--Especially training kids, or training adult kids (like yourself), make sure to take advantage of ANY opportunity to practice. Even if you can SEE the dead animal, go through the motions of examining the trail, and help train your brain and eyes. This goes for any animal, no matter the size.

    --Short haired animals and animals with coarse hair (eg: deer, hogs) do not "hide" blood well, so they usually begin dripping (again, if they aren't paint brushing) much sooner than an animal with heavy fur (eg: coyotes, raccoons) that, though it doesn't really absorb the blood, does slow blood flow down. Keep looking.

    --With marginally-sized exit wounds, the heavier fur can also become matted over the hole if blood flow is slow enough to not keep the wound completely hydrated. The animal's is still dying, but may be harder to find. Keep looking.

    --
    If you are pretty serious about killing a given animal on a regular basis, consider putting together a hair-clipping book. Next one you kill, PULL samples of hair from all over it's body, label them, and put them in one of those old baseball-card binders. That way, if you have a hit later on, but no blood, maybe you can use the hair from the impact site to ID where the animal was hit. That information will, of course, inform your strategy tracking.

    --
    Try to walk on the SIDE of the blood trail, not IN it. Pick your boots UP to avoid over-turning leaves and grass...don't f*(^ing truffle-shuffle through the woods.You may be back here at this spot looking again.

    --Take note, when possible, of the shape of your animal's footprint. Are there any distinguishing marks? Broken claw? Foot a little turned-in? If blood gets really bad, footprints may be all you have.

    --Look at the COLOR of the blood as you track. If it's been dark red and drying, or has dry "halos" around the red drops, then you're a long way from that animal, or it's been awhile. If it's been that way, and then you come upon a bright red splash, or painting on the ground, best be looking and/or slowing down...you just bumped the animal out of it's (death)bed. maybe the blood trail restarts then...maybe it doesn't.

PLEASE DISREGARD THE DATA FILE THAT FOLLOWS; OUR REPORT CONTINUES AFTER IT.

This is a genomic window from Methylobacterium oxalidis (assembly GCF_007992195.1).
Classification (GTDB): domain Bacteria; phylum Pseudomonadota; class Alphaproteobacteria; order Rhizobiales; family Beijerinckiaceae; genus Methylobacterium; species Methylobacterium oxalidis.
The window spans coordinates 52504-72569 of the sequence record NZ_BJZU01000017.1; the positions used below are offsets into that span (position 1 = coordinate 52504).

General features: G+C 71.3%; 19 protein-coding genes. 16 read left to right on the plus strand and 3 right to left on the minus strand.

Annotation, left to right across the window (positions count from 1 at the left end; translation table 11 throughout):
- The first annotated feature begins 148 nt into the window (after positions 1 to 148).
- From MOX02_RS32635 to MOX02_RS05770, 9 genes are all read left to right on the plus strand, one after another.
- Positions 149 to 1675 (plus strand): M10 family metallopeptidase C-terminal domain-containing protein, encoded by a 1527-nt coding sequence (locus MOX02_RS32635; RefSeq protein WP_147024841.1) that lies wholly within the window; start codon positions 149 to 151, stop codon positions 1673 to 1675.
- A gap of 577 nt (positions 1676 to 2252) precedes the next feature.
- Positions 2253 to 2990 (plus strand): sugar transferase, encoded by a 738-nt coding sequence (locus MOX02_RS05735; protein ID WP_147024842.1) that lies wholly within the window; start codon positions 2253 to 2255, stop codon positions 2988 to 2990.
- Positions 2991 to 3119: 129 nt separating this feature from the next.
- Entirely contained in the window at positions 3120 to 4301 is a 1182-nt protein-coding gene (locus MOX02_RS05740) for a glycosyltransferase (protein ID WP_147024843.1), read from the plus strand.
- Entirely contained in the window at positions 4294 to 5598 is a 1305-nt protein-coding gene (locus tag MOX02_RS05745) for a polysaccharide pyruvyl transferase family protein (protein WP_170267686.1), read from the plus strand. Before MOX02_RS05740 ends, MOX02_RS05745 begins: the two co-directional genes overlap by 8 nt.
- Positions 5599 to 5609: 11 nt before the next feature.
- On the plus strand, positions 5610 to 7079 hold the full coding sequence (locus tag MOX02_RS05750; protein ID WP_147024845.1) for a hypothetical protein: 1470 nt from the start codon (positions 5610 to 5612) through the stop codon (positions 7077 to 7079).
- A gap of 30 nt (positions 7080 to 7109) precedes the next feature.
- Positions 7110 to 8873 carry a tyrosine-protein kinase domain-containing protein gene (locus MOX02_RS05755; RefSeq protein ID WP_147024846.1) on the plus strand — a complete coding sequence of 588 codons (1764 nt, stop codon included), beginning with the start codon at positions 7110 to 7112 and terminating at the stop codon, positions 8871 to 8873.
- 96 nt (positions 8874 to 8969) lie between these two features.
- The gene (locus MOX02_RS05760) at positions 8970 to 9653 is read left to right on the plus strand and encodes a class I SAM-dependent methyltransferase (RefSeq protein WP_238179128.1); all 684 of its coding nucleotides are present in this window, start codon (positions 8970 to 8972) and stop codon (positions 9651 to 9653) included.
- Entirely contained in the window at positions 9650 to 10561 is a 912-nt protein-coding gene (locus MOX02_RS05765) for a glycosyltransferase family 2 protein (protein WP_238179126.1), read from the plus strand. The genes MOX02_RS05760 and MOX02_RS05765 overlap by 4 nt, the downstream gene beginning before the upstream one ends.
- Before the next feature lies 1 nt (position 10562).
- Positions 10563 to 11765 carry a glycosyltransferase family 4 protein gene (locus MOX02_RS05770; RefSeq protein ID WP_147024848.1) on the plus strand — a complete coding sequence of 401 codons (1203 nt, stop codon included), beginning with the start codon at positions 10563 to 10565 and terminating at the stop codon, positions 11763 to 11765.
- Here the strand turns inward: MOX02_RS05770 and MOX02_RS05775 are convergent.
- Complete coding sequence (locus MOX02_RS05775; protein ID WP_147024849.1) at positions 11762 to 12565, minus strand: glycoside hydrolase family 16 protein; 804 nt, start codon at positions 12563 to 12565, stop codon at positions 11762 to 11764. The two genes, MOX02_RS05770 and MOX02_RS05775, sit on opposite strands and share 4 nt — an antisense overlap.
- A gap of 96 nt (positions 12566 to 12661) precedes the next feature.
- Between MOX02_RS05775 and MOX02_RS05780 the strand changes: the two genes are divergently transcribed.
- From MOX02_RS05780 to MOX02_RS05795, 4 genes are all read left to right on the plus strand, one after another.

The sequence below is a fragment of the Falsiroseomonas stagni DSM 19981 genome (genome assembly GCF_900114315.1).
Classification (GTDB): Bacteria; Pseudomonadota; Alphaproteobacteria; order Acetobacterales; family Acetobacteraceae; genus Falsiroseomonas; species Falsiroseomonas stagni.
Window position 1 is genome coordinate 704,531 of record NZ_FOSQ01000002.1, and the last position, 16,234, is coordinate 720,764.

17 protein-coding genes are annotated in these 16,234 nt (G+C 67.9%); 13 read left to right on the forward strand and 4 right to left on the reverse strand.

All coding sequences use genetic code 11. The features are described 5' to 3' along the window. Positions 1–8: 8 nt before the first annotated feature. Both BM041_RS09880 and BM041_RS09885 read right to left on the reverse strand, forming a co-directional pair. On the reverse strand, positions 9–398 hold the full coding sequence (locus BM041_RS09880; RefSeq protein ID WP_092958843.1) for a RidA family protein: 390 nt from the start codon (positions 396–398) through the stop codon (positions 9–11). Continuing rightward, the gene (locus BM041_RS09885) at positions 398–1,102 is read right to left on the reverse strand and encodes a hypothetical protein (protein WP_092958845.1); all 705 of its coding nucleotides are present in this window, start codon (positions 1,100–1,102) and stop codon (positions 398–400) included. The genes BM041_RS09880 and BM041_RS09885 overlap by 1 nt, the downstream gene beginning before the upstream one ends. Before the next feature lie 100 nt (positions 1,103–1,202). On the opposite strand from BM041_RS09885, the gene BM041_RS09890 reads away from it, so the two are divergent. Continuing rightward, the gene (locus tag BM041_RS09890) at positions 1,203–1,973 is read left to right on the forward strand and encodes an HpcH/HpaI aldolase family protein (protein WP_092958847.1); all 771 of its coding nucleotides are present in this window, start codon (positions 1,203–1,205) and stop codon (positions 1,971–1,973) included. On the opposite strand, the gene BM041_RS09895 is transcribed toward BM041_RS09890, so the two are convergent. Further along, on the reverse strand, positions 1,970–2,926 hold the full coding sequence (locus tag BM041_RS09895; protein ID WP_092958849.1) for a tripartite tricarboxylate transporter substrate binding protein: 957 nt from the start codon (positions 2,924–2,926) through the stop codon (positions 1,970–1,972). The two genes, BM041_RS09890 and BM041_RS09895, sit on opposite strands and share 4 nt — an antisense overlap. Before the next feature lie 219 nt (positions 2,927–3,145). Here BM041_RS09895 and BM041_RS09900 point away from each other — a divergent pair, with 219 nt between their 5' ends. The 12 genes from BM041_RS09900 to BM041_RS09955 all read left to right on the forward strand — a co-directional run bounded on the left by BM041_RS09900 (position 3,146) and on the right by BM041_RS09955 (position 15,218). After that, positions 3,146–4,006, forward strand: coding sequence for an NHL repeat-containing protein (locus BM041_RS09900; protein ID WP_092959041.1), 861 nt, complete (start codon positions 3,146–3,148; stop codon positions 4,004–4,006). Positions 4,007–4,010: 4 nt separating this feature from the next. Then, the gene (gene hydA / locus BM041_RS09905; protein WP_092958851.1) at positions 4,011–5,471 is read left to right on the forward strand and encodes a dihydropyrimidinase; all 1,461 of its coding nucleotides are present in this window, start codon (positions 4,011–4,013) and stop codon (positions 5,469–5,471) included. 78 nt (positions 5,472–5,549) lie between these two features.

--Look carefully at any place the animal had to jump. Shakes blood loose.

    --Look at the SHAPE of blood spatter. If it is a round circle, the animal is moving very slowly, or standing still, as those drops were expelled. More often, the spatter will be oblate, tear dropped, or streaked, pointing in the direction of travel, simply because the aerosol is moving when it hit. Longer the streak, faster the movement.

    --Look UP from time to time. Blood gets scraped on limbs, fences, weeds, grass, etc. from the animal as it moves into/out of cover. FINE personalized blood from their mouth and nostrils gets sprayed on leaves and pine boughs as they pass. Eyes up...that won't be on the ground.

    --Wounded animals generally avoid running uphill, and often try to find water to drink to raise their blood pressure.

    --Start to practice mentally assessing the job (and the shot, if you took it) before starting. Like this:

    ---Was it a GOOD hit, and you know it? Maybe you need to find the impact site, look at all the evidence there, cool your jets, and then begin following the blood swath.
    ---Was it maybe not as good a hit, but there is blood...maybe dark, maybe some fecal or stomach contents? Maybe you need to WAIT an hour, and then go REALLY slow, with the gun ready. If it's dark, maybe you wait until light. Gut-shot animals can go DAYS...and they can still move pretty damn far out in front of you in the middle of the damn night.
    ---Is the animal headed toward an un-recoverable area? DNR, Govt't, nasty neighbor, idiot fellow hunters, island...whatever. Maybe you don't have much choice but to be aggressive in tracking. Keep the gun up, don't do anything stupid, and be prepared to walk away. If you have to be aggressive here, you should have made it so on the FIRST shot...and put the animal down in it's tracks. Use enough gun. (And bows are not guns.)
    ---Is it going to rain any minute? Better get your ass moving...no choice. Again, with the "keep the gun up", and "eyes up" comments. Don't worry as much about obscurring evidence, as long as you spot blood 2-6 feet out in front of you. If it's going to cut loose raining, it won't matter in an hour anyway. What DOES matter is not putting yourself in a "body search" unless you have to. What DOES matter is getting another hole in the animal, if at all possible.